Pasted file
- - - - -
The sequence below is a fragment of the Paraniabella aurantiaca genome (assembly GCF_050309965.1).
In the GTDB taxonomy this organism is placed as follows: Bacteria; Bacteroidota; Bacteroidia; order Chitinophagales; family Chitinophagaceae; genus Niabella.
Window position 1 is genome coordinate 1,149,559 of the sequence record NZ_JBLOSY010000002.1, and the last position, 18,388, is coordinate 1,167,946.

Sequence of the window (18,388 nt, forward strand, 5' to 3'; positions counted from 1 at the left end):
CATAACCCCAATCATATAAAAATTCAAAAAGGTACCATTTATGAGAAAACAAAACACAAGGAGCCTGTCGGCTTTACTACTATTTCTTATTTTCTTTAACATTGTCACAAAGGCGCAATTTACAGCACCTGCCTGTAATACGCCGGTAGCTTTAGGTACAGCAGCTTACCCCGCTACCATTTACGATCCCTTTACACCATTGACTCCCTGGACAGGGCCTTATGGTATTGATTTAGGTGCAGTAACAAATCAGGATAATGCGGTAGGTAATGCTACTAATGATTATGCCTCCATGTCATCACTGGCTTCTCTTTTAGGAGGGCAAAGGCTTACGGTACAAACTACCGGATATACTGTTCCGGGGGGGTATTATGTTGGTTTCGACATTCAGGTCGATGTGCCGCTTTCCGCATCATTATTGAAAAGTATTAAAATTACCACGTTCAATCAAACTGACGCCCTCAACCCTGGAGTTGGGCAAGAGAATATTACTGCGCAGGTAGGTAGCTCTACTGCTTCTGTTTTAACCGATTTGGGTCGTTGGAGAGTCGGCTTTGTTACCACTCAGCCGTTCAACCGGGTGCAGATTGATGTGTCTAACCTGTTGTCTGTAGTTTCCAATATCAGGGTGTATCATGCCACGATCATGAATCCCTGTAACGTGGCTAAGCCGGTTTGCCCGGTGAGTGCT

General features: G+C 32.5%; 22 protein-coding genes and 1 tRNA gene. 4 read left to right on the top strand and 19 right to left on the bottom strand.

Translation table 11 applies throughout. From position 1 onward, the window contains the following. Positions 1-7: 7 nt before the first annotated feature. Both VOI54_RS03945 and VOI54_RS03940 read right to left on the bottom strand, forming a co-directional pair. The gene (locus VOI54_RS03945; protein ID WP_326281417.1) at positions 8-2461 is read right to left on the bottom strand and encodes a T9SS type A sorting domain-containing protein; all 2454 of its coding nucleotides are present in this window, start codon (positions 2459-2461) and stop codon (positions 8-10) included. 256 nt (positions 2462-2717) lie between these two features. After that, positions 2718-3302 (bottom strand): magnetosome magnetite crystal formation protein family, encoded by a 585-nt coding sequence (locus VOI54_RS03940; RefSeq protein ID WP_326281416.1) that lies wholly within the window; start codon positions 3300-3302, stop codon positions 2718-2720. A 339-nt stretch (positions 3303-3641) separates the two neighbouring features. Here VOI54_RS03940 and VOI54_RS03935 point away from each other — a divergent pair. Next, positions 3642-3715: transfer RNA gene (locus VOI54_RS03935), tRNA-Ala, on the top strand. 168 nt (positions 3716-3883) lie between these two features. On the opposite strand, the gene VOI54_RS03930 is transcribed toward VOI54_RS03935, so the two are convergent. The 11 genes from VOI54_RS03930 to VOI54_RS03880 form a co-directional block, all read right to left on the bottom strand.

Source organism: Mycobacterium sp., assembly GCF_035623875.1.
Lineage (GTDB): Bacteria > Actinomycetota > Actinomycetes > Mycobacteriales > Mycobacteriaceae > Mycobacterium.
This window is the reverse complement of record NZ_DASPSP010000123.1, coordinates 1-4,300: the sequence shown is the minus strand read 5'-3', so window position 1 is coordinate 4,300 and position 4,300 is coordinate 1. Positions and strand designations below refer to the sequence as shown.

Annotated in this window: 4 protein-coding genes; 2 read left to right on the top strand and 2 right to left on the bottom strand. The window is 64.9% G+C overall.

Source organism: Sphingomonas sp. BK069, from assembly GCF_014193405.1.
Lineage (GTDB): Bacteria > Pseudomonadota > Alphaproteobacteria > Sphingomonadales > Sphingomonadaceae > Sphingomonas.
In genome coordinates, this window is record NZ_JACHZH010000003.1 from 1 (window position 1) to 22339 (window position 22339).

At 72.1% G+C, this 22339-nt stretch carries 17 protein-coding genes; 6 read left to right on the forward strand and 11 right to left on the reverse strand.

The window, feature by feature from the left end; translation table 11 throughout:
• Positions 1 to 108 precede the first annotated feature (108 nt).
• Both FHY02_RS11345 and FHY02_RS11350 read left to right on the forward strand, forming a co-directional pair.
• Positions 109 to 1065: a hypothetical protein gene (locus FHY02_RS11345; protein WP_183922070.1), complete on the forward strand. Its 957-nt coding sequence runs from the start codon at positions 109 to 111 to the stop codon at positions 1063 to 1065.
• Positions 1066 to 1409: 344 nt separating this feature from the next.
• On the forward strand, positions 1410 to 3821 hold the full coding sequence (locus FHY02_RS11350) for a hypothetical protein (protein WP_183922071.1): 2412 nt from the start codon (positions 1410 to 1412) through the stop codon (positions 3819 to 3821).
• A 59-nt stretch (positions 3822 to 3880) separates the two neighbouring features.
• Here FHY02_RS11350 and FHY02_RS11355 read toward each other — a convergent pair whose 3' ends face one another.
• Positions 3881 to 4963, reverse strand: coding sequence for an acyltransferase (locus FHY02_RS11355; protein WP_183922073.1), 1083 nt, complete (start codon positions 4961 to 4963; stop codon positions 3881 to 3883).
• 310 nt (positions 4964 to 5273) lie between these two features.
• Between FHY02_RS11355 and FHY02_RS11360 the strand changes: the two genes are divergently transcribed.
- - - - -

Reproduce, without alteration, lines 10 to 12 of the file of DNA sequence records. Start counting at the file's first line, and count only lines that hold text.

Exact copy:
This window is the reverse complement of record NZ_DASPSP010000123.1, coordinates 1-4,300: the sequence shown is the minus strand read 5'-3', so window position 1 is coordinate 4,300 and position 4,300 is coordinate 1. Positions and strand designations below refer to the sequence as shown.

Annotated in this window: 4 protein-coding genes; 2 read left to right on the top strand and 2 right to left on the bottom strand. The window is 64.9% G+C overall.

Source organism: Sphingomonas sp. BK069, from assembly GCF_014193405.1.